Viewpoints from Aussie Cuisine

  • Thomas Sutcliffe Mort was an English-born auction entrepreneur based in Sydney, who envisioned the transport of perishable Australian produce to Britain. He had financed the development of a freezing technique capable of keeping food frozen over an extensive period.

  • Mort had invited some of Sydney’s elite to a grand picnic in Lithgow on the 2nd of September 1875. The picnic’s food was prepared one year before the actual picnic and ‘had been subjected to a cold preserving process before being defrosted, and served, in the process losing none of the sweetness or flavour’, points out Overington.

  • In order to celebrate Mort’s achievements, a re-enactment of the epic picnic and the return journey from Sydney to Lithgow took place on the 9th of September 2017. ‘An old steam train [retraced] the route from Sydney to Lithgow, with descendants of the original picnickers on board’, while the menu at the picnic’s re-enactment ‘was fairly close to the original, with tongue in aspic, and ginger biscuits, from Mrs Mort’s recipe books’, says the author.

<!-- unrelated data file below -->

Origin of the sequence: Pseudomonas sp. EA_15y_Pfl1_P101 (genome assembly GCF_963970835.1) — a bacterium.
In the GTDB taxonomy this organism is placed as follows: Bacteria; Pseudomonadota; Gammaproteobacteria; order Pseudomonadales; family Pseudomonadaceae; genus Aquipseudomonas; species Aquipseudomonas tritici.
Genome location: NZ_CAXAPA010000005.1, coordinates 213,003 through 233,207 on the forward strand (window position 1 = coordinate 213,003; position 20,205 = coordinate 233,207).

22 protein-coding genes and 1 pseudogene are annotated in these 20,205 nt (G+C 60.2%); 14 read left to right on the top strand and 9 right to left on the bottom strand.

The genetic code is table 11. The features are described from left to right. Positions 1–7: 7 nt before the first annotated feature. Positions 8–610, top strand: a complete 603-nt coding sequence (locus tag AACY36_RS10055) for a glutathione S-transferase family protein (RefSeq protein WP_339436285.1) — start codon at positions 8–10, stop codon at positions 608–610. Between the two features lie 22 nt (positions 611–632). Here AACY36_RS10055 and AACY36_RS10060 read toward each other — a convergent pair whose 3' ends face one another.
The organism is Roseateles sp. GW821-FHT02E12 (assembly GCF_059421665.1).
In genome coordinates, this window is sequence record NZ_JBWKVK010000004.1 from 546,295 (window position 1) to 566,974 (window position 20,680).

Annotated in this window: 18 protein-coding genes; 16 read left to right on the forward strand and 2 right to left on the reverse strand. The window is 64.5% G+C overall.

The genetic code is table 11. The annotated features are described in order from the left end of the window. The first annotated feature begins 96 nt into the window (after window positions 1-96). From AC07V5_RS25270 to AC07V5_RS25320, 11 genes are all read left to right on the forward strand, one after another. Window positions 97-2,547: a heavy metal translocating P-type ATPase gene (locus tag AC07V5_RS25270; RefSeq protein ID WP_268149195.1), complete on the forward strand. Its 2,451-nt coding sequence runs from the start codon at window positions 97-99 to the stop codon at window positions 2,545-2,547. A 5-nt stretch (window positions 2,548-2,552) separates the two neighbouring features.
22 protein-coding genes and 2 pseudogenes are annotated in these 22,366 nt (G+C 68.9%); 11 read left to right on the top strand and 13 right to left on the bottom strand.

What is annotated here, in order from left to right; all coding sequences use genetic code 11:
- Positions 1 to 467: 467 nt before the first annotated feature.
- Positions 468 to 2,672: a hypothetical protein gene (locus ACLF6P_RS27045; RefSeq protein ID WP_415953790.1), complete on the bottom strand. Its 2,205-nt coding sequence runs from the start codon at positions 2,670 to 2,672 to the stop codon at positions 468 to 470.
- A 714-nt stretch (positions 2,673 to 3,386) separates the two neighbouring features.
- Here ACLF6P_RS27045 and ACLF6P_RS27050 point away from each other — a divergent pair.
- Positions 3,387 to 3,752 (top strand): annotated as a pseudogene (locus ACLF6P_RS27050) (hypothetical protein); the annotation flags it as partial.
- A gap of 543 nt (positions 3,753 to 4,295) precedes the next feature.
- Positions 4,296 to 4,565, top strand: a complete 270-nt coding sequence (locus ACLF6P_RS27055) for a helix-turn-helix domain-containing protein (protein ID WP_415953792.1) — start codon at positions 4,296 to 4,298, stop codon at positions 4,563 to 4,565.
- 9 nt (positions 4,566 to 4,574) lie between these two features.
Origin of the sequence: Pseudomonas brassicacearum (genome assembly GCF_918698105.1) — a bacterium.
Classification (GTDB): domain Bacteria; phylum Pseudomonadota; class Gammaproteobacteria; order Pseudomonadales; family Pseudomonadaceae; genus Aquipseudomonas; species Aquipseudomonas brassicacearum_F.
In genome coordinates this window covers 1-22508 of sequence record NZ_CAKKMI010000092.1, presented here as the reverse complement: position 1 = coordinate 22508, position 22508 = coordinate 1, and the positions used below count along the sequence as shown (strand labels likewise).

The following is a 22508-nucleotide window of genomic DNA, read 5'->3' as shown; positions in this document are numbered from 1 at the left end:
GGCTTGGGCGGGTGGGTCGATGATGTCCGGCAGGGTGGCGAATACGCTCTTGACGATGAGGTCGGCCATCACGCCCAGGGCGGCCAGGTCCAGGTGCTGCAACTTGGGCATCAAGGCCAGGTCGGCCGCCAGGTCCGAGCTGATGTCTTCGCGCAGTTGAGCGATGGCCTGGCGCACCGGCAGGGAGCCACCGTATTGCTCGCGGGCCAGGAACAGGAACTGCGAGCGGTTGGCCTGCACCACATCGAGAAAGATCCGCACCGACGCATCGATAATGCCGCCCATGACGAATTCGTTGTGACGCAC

• A bronze statue was raised in Mort’s honour, which presently stands in Bridge Street, in Sydney’s CBD. The inscription on his statue reads: ‘The first to make exports of perishable food possible by refrigeration; and to provide docks for the reception of the world’s shipping … and foremost in every movement for the care and welfare of his fellow citizens.’

By Caroline Overington

Are you the kind of person who enjoys a ride on an old train? How about a nice little picnic? A trip back in time? A slice of pigeon pie?

OK, maybe not the pie, but for the trip back, read on.

The date was September 2 1875, and pretty much everyone who was anyone in the colony of New South Wales — which is to say, every politician, banker, wool merchant, industrialist and pastoralist — had gathered on a platform at Sydney’s Central Station. None knew for certain what was in store but all were invited to a grand picnic in the picturesque village of Lithgow.